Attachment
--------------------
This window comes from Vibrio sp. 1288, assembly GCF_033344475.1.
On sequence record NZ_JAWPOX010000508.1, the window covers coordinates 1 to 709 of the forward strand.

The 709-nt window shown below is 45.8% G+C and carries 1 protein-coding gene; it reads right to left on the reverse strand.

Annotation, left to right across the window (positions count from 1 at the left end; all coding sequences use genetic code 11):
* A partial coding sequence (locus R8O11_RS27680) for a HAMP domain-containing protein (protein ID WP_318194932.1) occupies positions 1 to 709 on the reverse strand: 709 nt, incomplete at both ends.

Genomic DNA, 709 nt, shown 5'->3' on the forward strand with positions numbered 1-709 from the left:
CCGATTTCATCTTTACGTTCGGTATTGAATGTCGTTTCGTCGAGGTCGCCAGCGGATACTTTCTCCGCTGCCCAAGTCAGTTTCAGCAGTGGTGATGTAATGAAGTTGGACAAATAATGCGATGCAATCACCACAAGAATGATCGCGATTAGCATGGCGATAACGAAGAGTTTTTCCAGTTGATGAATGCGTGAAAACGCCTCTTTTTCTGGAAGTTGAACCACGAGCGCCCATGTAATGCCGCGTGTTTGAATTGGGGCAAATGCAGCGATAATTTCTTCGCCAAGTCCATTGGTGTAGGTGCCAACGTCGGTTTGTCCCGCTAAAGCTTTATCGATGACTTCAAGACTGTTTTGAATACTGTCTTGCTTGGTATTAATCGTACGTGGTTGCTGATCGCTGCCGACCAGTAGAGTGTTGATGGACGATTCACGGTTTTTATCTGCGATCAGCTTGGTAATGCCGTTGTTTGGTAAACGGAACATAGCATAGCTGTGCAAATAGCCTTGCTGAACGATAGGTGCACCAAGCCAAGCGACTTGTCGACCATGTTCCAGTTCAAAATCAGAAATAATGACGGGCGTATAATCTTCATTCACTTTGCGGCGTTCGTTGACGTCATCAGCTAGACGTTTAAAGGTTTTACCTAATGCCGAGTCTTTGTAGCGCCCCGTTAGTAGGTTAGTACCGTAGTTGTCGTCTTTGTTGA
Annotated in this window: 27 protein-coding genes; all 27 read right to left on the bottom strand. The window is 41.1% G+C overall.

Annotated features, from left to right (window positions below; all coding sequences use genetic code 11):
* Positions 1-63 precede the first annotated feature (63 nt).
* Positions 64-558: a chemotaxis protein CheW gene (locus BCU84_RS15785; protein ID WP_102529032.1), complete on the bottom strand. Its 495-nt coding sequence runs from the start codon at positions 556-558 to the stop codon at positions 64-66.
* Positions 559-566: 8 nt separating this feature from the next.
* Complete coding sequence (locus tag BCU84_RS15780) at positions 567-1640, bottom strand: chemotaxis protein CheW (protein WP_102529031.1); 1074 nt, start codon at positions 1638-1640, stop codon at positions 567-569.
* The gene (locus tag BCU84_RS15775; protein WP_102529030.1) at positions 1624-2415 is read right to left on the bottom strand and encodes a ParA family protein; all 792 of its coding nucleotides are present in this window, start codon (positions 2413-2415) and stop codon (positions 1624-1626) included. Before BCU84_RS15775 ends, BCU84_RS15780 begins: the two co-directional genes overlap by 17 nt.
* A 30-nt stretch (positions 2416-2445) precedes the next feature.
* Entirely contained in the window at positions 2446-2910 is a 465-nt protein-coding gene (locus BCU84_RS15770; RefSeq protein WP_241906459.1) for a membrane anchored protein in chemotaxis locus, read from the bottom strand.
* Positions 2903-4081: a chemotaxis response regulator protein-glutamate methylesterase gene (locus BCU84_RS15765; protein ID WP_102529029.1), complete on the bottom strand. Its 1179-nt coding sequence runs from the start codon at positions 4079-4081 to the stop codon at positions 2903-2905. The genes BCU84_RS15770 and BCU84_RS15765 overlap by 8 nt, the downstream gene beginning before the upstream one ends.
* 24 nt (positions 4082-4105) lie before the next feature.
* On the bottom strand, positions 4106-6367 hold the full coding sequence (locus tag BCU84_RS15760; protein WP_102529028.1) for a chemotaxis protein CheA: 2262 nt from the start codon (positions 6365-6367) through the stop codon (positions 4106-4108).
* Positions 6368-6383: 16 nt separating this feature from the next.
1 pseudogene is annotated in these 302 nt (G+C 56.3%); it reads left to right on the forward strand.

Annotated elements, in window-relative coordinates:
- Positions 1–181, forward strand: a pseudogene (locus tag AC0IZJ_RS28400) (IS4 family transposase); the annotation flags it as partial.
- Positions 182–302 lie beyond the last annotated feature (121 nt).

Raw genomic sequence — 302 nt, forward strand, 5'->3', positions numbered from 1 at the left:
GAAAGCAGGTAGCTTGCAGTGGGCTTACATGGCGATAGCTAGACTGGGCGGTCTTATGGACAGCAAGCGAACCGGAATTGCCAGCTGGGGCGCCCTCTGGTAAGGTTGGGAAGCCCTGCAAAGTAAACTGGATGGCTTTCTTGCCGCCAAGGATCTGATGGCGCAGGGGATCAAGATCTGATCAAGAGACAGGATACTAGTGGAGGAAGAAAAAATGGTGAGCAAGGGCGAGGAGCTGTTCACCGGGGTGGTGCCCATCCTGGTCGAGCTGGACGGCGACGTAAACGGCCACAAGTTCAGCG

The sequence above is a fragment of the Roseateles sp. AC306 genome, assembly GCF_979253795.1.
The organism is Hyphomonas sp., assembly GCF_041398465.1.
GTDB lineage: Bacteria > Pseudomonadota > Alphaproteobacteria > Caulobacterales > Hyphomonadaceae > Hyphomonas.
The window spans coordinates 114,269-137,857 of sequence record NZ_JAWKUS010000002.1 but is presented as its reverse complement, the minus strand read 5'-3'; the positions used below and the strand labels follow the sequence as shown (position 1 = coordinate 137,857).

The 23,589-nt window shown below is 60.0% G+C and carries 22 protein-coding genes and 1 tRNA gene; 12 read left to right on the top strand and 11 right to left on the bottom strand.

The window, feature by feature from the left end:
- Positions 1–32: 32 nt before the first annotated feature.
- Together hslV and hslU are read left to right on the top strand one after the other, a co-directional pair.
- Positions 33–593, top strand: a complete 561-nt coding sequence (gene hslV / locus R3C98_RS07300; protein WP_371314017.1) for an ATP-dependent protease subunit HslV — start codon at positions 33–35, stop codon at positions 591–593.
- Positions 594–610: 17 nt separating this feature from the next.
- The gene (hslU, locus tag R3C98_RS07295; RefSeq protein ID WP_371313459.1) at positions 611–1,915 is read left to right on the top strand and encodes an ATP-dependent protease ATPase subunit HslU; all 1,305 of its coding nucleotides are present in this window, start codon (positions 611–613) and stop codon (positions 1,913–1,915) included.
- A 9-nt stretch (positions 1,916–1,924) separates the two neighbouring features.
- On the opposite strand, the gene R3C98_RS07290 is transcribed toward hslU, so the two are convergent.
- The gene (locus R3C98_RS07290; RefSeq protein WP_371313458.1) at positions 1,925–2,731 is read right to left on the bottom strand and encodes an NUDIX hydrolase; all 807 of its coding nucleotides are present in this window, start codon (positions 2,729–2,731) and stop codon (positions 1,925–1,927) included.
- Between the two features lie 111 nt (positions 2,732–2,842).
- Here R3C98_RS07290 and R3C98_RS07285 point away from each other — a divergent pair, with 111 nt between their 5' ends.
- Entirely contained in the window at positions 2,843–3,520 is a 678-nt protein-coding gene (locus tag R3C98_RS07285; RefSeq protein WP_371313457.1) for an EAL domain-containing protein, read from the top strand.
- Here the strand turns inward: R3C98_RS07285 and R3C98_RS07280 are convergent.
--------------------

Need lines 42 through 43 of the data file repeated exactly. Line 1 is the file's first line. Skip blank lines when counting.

- Here R3C98_RS07290 and R3C98_RS07285 point away from each other — a divergent pair, with 111 nt between their 5' ends.
- Entirely contained in the window at positions 2,843–3,520 is a 678-nt protein-coding gene (locus tag R3C98_RS07285; RefSeq protein WP_371313457.1) for an EAL domain-containing protein, read from the top strand.